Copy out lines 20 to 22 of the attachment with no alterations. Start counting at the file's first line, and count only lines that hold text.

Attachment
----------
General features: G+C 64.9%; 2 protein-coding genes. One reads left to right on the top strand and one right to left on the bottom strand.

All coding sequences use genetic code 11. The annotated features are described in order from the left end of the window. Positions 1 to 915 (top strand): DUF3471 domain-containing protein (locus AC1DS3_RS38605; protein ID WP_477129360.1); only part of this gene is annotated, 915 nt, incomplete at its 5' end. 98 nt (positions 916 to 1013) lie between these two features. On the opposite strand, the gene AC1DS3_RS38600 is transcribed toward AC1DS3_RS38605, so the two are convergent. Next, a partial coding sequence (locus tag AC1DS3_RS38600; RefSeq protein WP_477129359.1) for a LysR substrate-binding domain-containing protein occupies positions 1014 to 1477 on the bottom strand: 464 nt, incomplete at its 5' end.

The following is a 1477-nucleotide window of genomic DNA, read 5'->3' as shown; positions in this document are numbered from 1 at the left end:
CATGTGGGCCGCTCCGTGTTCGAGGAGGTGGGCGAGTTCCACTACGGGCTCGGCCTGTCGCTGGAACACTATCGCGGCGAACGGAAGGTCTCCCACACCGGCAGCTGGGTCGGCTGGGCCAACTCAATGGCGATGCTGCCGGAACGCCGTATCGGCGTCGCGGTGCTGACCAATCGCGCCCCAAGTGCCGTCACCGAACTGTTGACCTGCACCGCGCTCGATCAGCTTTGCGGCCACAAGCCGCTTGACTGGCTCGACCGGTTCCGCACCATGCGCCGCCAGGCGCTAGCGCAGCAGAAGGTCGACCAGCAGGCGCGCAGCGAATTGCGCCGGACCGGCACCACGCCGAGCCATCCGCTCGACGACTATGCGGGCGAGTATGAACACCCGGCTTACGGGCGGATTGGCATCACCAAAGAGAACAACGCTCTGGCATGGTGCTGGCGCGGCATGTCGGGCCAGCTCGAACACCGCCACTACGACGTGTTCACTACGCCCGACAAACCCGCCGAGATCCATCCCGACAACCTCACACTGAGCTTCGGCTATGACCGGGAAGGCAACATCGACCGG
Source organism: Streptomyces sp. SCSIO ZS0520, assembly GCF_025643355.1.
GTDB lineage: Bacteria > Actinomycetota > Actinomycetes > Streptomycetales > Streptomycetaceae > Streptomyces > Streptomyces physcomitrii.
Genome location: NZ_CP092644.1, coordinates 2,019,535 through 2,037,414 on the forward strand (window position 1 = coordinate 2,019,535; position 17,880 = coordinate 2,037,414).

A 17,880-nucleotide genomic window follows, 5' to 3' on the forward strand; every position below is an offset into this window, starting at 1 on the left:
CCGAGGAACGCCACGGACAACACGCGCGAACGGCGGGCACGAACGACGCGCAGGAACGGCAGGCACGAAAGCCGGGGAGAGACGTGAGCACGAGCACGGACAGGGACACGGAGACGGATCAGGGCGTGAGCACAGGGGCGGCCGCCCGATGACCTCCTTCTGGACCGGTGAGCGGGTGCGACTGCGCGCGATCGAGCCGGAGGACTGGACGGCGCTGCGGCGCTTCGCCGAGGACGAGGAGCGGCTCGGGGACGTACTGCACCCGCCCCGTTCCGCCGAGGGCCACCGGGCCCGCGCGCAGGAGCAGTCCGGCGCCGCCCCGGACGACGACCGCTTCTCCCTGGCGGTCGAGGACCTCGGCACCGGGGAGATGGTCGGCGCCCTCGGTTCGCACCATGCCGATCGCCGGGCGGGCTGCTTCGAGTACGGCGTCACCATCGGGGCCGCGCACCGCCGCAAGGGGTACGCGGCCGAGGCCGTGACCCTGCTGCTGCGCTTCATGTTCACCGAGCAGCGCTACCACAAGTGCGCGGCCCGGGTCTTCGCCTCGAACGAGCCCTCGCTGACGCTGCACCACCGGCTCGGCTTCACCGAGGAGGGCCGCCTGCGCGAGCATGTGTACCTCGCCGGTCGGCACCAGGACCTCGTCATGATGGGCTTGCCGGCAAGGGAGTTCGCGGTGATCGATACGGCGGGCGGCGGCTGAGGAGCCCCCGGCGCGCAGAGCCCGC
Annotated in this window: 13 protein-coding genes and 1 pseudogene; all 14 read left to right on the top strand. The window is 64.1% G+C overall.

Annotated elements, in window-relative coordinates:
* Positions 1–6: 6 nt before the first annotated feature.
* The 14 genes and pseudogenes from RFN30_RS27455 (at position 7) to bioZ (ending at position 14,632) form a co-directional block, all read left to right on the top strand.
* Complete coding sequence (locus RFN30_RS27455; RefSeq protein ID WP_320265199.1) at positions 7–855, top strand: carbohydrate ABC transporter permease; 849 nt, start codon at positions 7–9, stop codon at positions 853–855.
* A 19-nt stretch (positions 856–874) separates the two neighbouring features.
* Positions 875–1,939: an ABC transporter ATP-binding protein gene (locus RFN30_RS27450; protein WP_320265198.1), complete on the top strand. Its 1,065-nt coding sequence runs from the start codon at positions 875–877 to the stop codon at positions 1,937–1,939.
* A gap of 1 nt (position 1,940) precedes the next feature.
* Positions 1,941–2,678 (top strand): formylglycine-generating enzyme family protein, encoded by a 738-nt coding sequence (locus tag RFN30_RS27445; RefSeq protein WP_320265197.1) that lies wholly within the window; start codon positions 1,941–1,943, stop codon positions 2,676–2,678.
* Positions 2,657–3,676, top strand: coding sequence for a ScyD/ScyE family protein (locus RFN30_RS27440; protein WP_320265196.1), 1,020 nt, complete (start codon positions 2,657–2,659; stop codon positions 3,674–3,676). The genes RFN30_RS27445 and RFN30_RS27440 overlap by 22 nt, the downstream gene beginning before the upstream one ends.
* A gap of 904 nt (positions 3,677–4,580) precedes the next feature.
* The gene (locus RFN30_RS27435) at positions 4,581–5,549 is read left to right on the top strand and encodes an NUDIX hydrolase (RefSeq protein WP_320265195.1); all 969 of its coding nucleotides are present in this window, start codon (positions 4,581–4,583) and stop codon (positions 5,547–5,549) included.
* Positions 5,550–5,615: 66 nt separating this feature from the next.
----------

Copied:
* A gap of 904 nt (positions 3,677–4,580) precedes the next feature.
* The gene (locus RFN30_RS27435) at positions 4,581–5,549 is read left to right on the top strand and encodes an NUDIX hydrolase (RefSeq protein WP_320265195.1); all 969 of its coding nucleotides are present in this window, start codon (positions 4,581–4,583) and stop codon (positions 5,547–5,549) included.
* Positions 5,550–5,615: 66 nt separating this feature from the next.